GENERAL PRINCIPLES, ANASTROPHE,
CHANGE OF ACCENT IN DECLENSION,
INFLECTION AND COMPOSITION,
CHANGE OF ACCENT IN
DECLENSION, INFLECTION, AND COMPOSITION
When a short ultima of the nominative is
lengthened in an oblique case
a proparoxytone becomes paroxytone:
θάλαττα θαλάττης, ἄνθρωπος ἀνθρώπου.
a properispomenon becomes paroxytone:
μοῦσα μούσης, δῶρον δώρου.
an oxytone becomes perispomenon in the
genitive and dative of the second declension: θεός θεοῦ θεῷ
When, for a long ultima, a short ultima
is substituted in inflection
a dissyllabic paroxytone (with penult
long by nature) becomes properispomenon: λύ̄ω λῦε.
a polysyllabic paroxytone (with penult
either long or short) becomes proparoxytone: παιδεύω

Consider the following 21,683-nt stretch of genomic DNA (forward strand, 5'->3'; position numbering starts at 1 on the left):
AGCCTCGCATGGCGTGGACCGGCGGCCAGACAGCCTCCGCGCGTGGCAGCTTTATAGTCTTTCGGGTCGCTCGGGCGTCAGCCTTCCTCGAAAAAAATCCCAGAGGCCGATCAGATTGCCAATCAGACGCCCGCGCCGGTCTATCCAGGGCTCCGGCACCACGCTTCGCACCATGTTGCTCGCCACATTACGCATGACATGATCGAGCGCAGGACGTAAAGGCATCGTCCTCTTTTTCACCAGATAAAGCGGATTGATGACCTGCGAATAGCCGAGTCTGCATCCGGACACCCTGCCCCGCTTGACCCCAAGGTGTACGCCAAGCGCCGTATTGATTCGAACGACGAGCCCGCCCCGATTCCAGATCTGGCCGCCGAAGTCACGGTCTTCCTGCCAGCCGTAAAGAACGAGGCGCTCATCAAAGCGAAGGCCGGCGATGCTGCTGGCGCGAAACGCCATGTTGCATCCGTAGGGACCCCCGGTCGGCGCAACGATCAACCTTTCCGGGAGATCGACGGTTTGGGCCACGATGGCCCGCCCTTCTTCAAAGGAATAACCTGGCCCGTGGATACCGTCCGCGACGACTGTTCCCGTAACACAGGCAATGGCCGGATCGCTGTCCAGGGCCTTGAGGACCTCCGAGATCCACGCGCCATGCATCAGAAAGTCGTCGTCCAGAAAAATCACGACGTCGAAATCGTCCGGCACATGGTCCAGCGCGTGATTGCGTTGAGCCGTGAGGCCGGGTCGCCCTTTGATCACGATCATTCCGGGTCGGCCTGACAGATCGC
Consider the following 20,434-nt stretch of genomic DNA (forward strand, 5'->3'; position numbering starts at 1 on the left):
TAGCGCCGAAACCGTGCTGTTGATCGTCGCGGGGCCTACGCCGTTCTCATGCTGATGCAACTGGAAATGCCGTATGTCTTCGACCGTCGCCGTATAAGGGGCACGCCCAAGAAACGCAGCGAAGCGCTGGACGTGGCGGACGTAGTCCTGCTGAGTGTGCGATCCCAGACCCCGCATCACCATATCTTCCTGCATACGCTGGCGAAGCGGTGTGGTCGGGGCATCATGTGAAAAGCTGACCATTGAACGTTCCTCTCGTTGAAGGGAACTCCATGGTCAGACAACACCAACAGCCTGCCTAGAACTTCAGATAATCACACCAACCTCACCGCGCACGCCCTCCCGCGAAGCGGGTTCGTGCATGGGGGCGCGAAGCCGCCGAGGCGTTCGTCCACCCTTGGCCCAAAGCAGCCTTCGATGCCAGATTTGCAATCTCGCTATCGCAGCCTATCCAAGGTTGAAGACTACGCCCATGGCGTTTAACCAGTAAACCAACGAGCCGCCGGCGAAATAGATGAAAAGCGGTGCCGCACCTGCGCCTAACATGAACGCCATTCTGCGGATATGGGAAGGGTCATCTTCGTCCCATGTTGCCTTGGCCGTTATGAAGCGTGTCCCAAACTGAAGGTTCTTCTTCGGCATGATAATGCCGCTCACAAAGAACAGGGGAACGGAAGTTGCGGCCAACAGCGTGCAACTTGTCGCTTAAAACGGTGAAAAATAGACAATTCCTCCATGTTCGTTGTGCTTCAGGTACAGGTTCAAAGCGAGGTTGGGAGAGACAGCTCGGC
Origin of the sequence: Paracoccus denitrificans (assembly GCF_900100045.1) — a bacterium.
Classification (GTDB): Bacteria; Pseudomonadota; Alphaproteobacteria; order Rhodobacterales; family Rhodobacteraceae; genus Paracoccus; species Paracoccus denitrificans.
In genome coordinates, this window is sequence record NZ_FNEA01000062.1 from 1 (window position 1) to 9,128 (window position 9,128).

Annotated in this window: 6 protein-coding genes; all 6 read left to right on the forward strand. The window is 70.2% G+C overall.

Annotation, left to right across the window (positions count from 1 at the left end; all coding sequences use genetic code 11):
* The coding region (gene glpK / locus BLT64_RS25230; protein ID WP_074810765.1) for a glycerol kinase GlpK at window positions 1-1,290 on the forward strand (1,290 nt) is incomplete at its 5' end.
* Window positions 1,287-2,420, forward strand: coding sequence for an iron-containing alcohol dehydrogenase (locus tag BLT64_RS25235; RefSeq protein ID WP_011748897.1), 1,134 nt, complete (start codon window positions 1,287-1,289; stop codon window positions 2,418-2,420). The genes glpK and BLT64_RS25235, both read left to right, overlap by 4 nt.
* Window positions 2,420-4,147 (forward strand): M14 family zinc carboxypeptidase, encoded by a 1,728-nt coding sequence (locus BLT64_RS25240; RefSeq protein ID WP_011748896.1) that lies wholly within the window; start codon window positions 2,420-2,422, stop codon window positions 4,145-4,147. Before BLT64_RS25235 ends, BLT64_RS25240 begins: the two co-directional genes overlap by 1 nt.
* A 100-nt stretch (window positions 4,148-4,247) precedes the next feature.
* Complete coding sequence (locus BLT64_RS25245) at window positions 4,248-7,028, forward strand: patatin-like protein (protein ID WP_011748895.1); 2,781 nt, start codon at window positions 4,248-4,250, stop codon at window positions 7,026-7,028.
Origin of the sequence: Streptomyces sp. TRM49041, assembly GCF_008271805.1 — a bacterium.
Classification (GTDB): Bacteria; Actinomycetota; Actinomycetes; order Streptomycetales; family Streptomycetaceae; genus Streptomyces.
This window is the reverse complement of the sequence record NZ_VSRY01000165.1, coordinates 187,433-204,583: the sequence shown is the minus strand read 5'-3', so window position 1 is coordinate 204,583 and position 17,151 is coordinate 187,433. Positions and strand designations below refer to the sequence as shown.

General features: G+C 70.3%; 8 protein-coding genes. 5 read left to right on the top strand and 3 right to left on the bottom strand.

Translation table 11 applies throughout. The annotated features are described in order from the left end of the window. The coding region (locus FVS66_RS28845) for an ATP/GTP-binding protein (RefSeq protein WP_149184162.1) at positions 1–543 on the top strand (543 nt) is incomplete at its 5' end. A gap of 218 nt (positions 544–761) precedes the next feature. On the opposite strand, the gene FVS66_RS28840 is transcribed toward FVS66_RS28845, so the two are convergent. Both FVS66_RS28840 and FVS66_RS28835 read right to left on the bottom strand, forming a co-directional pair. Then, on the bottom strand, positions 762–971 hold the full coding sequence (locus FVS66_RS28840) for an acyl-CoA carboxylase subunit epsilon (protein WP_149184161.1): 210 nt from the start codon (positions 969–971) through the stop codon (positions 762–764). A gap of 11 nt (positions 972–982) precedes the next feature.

παίδευε, πλέκω πλέκομεν.
In composition the accent is usually
recessive in the case of substantives and adjectives, regularly in the
case of verbs: βάσις ἀνάβασις, θεός ἄθεος, λῦε ἀπόλῡε.
Proper names having the form of a
substantive, adjective, or participle, usually change the accent:
Ἔλπις (ἐλπίς), Γλαῦκος (γλαυκός), Γέλων (γελῶν).
Special cases will be considered under
Declension and Inflection.
Cf. Greek pronunciation (Elpenor's Lesson 1)
Select On-Line Greek Resources
Reference address : https://www.ellopos.net/elpenor/lessons/greek-accentuation.asp?pg=8